When the warmth returns, the arctic forms retreat northwards again, and the inhabitants of the more temperate regions immediately follow them. When the snow melts at the foot of the mountains, the arctic forms will take possession of the bared and thawed ground; they will climb higher and higher as the heat increases and their brethren on the plain continue the northward retreat. When, therefore, heat is fully restored, the same arctic species which hitherto lived en masse together in the lowlands of the old and new worlds, will be left only on isolated mountain heights and in the arctic zone of both hemispheres.
Thus is understood the convergence of so many plant species in places so immeasurably remote as the mountains of the United States and Europe . Thus further understands the fact that the alpine plants of each mountain range are most closely related to the species just, or almost just, north of them; the migration when the cold sets in and the return migration when the heat returns will generally have been straight south and north. Because the alpine plants of Scotland z. B. are according to HC W ATSON ‘ S remark and those of the Pyrenees according to R AMOND more special with thoserelated to Scandinavia , as those of the United States and the Siberians are more in agreement with the species living in the north of these countries. This view, based on the reliably confirmed course of an earlier Ice Age, seems to me to sufficiently describe the present distribution of the Alpine and[p. 399]arctic species in Europe and North America , that if in still other regions we find like species scattered at distant mountainous heights, we may conclude, without further proof, that a colder climate formerly approached them through intermediate lowlands allowed to wander, which have since become too warm for the same.
If the climate since the Ice Age had ever been somewhat warmer than it is now (as some geologists have inferred from the distribution of fossil Gnathodon shells in the United States ), then the inhabitants of the temperate and frigid zones would still be somewhat remote in very recent times advanced north, only to later withdraw to their present homeland; but I have no sufficient evidence of any such warmer period interspersed after the Ice Age.
The arctic forms will have been exposed to nearly the same climate during their southward migration and return northward, and, also to be noted, have remained together in mass; therefore they would not have been particularly disturbed in their mutual relations and consequently, according to the principles defended in this volume, would not have been exposed to too great a change. However, it would be a little different with our Alpine inhabitants, who, when the heat returned, would have fled from the foot of the mountains higher and higher up their sides up to the summits. For it is not likely that all the same arctic species remained on widely separated mountain ranges and have lived there ever since. Also, those that remain will in all probability have mingled with old Alpine plants, which inhabited the mountains before the Ice Age, and were driven down to the plains for the duration of the coldest period; they will also have been exposed to a somewhat different climatic influence. Their mutual relations may have been somewhat disturbed by this, and they themselves may have become inclined to change; and so it really is. Because if we present the Their mutual relations may have been somewhat disturbed by this, and they themselves may have become inclined to change; and so it really is. Because if we present the Their mutual relations may have been somewhat disturbed by this, and they themselves may have become inclined to change; and so it really is. Because if we present the[p. 400]Comparing Alpine plants and animals from the various large European mountain ranges, we find on the whole many identical species, but some of which appear as varieties, others as doubtful forms, and a few as distinct but closely related or representative species appear.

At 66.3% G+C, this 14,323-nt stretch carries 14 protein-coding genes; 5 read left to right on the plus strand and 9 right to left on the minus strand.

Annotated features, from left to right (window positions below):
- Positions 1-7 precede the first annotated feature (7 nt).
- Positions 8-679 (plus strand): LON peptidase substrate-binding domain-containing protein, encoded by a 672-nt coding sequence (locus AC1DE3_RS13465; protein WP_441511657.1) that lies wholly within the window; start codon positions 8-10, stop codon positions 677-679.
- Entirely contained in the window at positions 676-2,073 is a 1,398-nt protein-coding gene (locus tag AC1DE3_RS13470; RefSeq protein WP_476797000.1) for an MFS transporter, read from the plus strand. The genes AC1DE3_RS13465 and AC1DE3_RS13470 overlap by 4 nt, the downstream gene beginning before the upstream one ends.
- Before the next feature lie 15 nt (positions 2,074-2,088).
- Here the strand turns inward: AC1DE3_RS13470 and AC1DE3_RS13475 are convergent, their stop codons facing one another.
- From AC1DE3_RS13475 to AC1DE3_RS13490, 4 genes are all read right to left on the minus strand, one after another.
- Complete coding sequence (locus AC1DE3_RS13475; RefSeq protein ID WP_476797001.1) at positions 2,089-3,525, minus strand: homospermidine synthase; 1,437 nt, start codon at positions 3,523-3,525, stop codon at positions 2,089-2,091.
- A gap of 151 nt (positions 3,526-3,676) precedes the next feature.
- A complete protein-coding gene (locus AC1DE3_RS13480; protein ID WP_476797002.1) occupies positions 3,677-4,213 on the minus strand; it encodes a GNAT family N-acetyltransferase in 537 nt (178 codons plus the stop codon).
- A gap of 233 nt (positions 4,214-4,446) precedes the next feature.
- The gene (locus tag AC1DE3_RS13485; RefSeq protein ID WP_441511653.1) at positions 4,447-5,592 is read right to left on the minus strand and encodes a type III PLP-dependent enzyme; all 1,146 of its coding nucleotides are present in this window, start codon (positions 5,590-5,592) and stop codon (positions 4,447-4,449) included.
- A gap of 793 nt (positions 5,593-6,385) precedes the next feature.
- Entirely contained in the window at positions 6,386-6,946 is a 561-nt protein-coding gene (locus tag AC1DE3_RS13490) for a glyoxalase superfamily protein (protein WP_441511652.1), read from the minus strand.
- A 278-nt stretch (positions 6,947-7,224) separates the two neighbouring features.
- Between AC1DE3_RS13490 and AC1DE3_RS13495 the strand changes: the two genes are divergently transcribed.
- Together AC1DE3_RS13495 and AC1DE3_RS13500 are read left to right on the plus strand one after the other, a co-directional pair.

In explaining what, in my opinion, really took place during the Ice Period, I have suggested that when it began the Arctic organisms around the Pole were as uniform as they are at the present day. But the foregoing remarks apply not only to the severe arctic forms, but also to many subarctic and some north-temperate forms; for some of these species are also common on the lower mountains and plains of North America and Europe, and one may well ask, how do I account for the coincidence of forms which must have taken place in the subarctic and north-temperate zones around the world at the beginning of the Ice Age? At present the forms of the subarctic and north-temperate regions of the old and new worlds are separated from each other by the Atlantic and the northernmost parts of the Pacific Ocean . As during the Ice Age the inhabitants of the old and the new worldliving farther south than now, they must have been more completely separated from one another by further areas of the ocean. I believe that the difficulty mentioned above can be circumvented by looking at even earlier climate changes in an opposite sense. For we have good reason to believe that during the new Pliocene period before the Ice Age, when the majority of the earth’s inhabitants were of the same species as the present ones, the climate was warmer than it is now. We may therefore suppose that organisms which now live below the 60th parallel dwelt in the Pliocene period farther north on the polar circle below the 66°-70° latitude, and that the true arctic beings on the interrupted ones Land-strokes nearer the Poles were restricted.[p. 401] If we now look at a globe we shall find that under the polar circle there is mostly contiguous land from western Europe through Siberia to eastern America . And to this connection of the circumpolar country and the consequent free migration in an already more favorable climate I ascribe the necessary degree of uniformity in the inhabitants of the subarctic and north-temperate zones of the old and new worlds before the Ice Age. (Three preferentially qualified judges, Prof. A SA G RAY , Dr. H OOKER and Prof. O LIVER have joined this view.)